A government-run app store, a single regulator for telecommunications and broadcasting and priority for rural broadband are among the measures proposed under the Labour Party's IT policy.
This would "provide a short circuit for fledgling NZ software developers to get to market", and complements Labour's plan to set an aspirational target of two-thirds of government agencies using some form of open-source software for a reasonable proportion of their software needs by 2015.
Technology and communications spokeswoman Clare Curran said the party would consider expanding NZ On Screen's film and TV archive into a broader online content storage facility for local creative content, which could be paid for through a small copyright levy on consumers' internet access.
Labour wants to create a Ministry of Communications and IT, appoint a Chief Technical Advisor responsible for producing technology roadmaps for New Zealand and a single network regulator for telecommunications and broadcasting.
In addition, it would boost the current number of state-funded R&D interns from 200 to 1000, reallocating $5.1 million from Technology Development Grants funding.
The party also plans to conduct an independent review of the UFB rollout by an
international expert, including a full assessment of the true costs of
the choices that have been made.
“Labour has some grave concerns about Government’s urban and rural broadband scheme, and with the amendments to the Telecommunications Act passed in 2011,” Curran said.
“National’s broadband network must not be a tool to entrench the divide between the haves and the have-nots."
She said there was no reason rollout of fibre to urban areas should be limited to 75 percent of New Zealanders, and extensions to the programme would be paid for by extending the timeline for return of the money to Crown Fibre Holdings by the Local Fibre Companies (LFCs), or extending the repayment of funds loaned to or invested in Chorus.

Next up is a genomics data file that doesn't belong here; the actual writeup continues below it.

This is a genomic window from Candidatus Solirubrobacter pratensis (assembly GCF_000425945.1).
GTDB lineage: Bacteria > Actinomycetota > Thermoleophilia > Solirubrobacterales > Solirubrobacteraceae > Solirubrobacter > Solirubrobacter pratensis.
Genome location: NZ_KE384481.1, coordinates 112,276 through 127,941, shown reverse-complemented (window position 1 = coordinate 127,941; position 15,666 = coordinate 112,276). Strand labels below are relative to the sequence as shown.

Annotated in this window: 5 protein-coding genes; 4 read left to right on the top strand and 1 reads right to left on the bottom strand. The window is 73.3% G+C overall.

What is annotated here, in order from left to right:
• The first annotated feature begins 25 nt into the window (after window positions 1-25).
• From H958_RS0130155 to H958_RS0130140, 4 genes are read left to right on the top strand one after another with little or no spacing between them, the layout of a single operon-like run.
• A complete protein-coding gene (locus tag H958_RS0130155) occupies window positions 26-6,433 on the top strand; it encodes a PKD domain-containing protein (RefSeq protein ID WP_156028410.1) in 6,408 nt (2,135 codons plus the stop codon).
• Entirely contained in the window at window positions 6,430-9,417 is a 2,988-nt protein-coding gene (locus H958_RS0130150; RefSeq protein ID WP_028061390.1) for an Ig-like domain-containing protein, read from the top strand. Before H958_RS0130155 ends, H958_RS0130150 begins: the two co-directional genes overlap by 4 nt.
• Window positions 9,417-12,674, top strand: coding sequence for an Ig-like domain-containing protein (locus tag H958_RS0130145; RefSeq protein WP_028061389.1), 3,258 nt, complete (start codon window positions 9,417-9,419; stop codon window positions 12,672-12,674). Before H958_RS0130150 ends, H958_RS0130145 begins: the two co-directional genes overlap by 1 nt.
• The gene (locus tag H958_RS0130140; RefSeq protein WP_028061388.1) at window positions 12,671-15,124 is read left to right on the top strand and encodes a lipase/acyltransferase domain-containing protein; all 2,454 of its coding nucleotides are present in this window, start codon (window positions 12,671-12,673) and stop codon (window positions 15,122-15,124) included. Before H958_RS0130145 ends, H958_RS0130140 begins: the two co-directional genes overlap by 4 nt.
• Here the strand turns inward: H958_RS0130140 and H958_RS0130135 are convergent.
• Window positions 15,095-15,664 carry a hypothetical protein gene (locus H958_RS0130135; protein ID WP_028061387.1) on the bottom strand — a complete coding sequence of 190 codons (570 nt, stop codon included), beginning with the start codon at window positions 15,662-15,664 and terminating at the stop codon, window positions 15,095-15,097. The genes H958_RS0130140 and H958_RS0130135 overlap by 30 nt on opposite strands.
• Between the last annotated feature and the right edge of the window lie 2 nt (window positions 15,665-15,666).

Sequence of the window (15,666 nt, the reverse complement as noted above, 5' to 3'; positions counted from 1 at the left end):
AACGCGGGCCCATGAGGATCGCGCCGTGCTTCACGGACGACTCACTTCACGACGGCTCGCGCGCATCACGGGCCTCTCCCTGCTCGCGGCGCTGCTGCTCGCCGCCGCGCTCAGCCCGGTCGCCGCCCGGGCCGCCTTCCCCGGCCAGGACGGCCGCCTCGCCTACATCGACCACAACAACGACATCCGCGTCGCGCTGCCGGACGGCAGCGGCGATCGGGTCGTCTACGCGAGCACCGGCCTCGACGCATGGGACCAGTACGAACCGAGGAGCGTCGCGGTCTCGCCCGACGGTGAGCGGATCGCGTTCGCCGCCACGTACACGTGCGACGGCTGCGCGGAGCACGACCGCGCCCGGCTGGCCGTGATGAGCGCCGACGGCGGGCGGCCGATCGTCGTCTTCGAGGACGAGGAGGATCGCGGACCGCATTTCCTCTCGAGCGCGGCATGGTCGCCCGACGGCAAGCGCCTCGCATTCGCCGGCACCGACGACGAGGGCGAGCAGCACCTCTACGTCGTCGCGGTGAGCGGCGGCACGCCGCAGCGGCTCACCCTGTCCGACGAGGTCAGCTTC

Remote areas would be given priority under the Rural Broadband Initiative for access via satellite, wireless or other means.
On the contentious issue of copyright law, Labour will review the Copyright Act with the aim of introducing a new Copyright Bill within 18 months, and introduce a bill within 90 days of taking office to remove the ability to introduce account suspension for infringing file sharing.
The party also supports the draft Patent Bill currently before Parliament that excludes computer software from being patentable.
The Digital Nation document outlines seven points:
Broadcasting and telecommunications
Public consultation in regard to a “single powerful regulator for telecommunications and broadcasting”; a new Ministry of Communications and IT; and a Chief Technical Advisor.
An independent review of the UFB rollout; completion of the rollout; extending the rollout to other areas of New Zealand where viable at similar costs, within the existing $1.35 billion investment fund held by Crown Fibre Holdings.
Research into the social and economic effects on the impact of the “digital age”; more funding for the Computer Clubhouses and Computers in Homes initiatives; an additional 800 R&D internships nationwide.
Review of the Copyright Act with the goal of introducing a new Copyright Bill; removing the internet account suspension penalty for infringing file sharing.
Supporting the Patent Bill , which excludes computer software from being patentable.
Open software’ in government
A government “app store”; neutrality in software purchasing; aspirational target of two-thirds of government agencies using some form of open source software by 2015; agencies considering technology purchases over $2 million will first consider whether using publicly available technology is feasible; software that government has paid to create will be shared with the public; establish a 'Centre of Excellence; for open source software development.
Establish a Computer Emergency Response Team for New Zealand.